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Hydrology and Earth System Sciences An interactive open-access journal of the European Geosciences Union
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Volume 14, issue 8 | Copyright
Hydrol. Earth Syst. Sci., 14, 1567-1579, 2010
https://doi.org/10.5194/hess-14-1567-2010
© Author(s) 2010. This work is distributed under
the Creative Commons Attribution 3.0 License.

  17 Aug 2010

17 Aug 2010

A method for parameterising roughness and topographic sub-grid scale effects in hydraulic modelling from LiDAR data

A. Casas1,4, S. N. Lane2, D. Yu3, and G. Benito1 A. Casas et al.
  • 1Institute of Natural Resources, Consejo Superior de Investigaciones Científicas, 28006 Madrid, Spain
  • 2Institute Hazard, Risk and Resilience and Department of Geography, Durham University, Durham, DH1 3LE, UK
  • 3Department of Geography, Loughborough University, Loughborough, LE11 3TU, UK
  • 4Department of Land, Air, and Water Resources, University of California, Davis, CA 95616, USA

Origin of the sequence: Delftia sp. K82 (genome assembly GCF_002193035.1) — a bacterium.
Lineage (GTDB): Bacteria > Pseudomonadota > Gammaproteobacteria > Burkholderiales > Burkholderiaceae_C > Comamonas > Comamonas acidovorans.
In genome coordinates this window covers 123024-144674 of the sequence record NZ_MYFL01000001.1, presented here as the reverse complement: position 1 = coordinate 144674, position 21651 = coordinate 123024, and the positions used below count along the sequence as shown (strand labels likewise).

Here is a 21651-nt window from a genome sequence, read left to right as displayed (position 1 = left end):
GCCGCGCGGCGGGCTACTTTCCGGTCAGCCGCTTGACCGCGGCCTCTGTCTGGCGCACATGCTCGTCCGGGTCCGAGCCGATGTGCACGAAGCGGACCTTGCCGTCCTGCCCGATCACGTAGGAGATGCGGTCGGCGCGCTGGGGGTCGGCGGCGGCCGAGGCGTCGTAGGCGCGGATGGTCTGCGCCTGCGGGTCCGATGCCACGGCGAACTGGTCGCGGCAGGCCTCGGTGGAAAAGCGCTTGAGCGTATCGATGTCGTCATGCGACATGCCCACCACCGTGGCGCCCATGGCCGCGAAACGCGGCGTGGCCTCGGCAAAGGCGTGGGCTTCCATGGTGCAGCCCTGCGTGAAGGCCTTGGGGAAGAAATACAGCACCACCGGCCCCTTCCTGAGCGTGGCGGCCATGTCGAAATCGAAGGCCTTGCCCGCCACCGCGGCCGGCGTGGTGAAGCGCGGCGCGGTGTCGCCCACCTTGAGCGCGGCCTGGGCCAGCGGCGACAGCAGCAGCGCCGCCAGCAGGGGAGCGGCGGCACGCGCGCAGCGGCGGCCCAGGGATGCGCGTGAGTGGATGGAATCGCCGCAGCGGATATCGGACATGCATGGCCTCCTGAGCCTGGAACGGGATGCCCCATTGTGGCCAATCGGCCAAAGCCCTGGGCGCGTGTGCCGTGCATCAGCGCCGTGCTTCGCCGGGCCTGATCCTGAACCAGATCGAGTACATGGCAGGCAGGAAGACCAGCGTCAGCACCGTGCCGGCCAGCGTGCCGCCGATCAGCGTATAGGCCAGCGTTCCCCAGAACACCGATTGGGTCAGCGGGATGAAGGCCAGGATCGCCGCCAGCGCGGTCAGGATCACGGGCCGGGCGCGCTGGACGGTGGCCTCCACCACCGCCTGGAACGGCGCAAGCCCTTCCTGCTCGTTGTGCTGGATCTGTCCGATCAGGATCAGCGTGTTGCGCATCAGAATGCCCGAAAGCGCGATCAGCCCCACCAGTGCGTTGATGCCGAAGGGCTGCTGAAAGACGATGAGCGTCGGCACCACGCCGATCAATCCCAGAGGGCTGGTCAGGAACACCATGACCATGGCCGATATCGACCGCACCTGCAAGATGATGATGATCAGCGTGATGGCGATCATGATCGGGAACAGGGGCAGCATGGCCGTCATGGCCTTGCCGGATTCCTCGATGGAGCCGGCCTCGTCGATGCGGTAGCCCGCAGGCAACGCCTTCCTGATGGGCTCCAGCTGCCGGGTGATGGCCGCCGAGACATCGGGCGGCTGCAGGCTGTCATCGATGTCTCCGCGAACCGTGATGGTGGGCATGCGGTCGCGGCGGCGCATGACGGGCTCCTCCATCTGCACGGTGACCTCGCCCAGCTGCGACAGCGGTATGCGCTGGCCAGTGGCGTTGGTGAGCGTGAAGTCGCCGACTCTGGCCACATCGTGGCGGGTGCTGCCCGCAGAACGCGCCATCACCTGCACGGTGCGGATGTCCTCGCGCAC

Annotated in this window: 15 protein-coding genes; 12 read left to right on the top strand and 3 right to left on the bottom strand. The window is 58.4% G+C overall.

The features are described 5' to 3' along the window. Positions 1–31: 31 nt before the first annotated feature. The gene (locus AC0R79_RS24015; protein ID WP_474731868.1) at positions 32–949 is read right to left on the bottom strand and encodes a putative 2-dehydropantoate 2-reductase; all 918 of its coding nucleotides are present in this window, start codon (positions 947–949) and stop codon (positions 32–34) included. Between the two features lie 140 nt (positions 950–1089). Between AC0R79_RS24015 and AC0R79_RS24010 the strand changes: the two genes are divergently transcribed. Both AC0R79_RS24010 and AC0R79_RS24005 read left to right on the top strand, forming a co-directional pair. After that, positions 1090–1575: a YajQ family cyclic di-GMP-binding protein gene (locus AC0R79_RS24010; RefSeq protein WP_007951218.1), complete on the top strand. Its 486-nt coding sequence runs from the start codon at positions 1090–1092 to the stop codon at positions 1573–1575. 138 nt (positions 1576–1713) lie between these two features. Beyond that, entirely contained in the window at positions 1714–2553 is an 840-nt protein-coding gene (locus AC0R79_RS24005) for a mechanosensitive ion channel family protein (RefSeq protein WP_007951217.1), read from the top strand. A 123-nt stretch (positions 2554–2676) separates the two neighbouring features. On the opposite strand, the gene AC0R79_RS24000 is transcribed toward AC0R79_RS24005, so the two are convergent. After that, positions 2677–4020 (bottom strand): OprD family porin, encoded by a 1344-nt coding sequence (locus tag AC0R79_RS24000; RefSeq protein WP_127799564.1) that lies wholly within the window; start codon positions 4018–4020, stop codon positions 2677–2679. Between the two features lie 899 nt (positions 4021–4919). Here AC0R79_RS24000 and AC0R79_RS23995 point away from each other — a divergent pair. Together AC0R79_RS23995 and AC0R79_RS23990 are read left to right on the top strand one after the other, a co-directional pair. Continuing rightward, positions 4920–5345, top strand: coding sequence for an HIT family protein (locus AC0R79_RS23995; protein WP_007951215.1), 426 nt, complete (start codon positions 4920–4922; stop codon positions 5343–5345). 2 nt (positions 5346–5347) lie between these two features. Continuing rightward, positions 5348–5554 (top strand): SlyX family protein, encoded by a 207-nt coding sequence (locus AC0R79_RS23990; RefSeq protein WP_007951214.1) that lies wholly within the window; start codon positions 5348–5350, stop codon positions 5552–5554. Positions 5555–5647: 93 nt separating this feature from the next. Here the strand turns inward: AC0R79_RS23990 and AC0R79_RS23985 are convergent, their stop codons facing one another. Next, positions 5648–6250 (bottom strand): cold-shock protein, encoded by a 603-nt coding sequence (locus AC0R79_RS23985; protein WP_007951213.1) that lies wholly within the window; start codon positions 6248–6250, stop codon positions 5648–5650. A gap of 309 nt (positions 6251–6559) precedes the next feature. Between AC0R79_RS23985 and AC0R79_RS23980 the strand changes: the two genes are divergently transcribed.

Abstract. High resolution airborne laser data provide new ways to explore the role of topographic complexity in hydraulic modelling parameterisation, taking into account the scale-dependency between roughness and topography. In this paper, a complex topography from LiDAR is processed using a spatially and temporally distributed method at a fine resolution. The surface topographic parameterisation considers the sub-grid LiDAR data points above and below a reference DEM, hereafter named as topographic content. A method for roughness parameterisation is developed based on the topographic content included in the topographic DEM. Five subscale parameterisation schemes are generated (topographic contents at 0, ±5, ±10, ±25 and ±50 cm) and roughness values are calculated using an equation based on the mixing layer theory (Katul et al., 2002), resulting in a co-varied relationship between roughness height and topographic content. Variations in simulated flow across spatial subscales show that the sub grid-scale behaviour of the 2-D model is not well-reflected in the topographic content of the DEM and that subscale parameterisation must be modelled through a spatially distributed roughness parameterisation. Variations in flow predictions are related to variations in the roughness parameter. Flow depth-derived results do not change systematically with variation in roughness height or topographic content but they respond to their interaction. Finally, subscale parameterisation modifies primarily the spatial structure (level of organisation) of simulated 2-D flow linearly with the additional complexity of subscale parameterisation.

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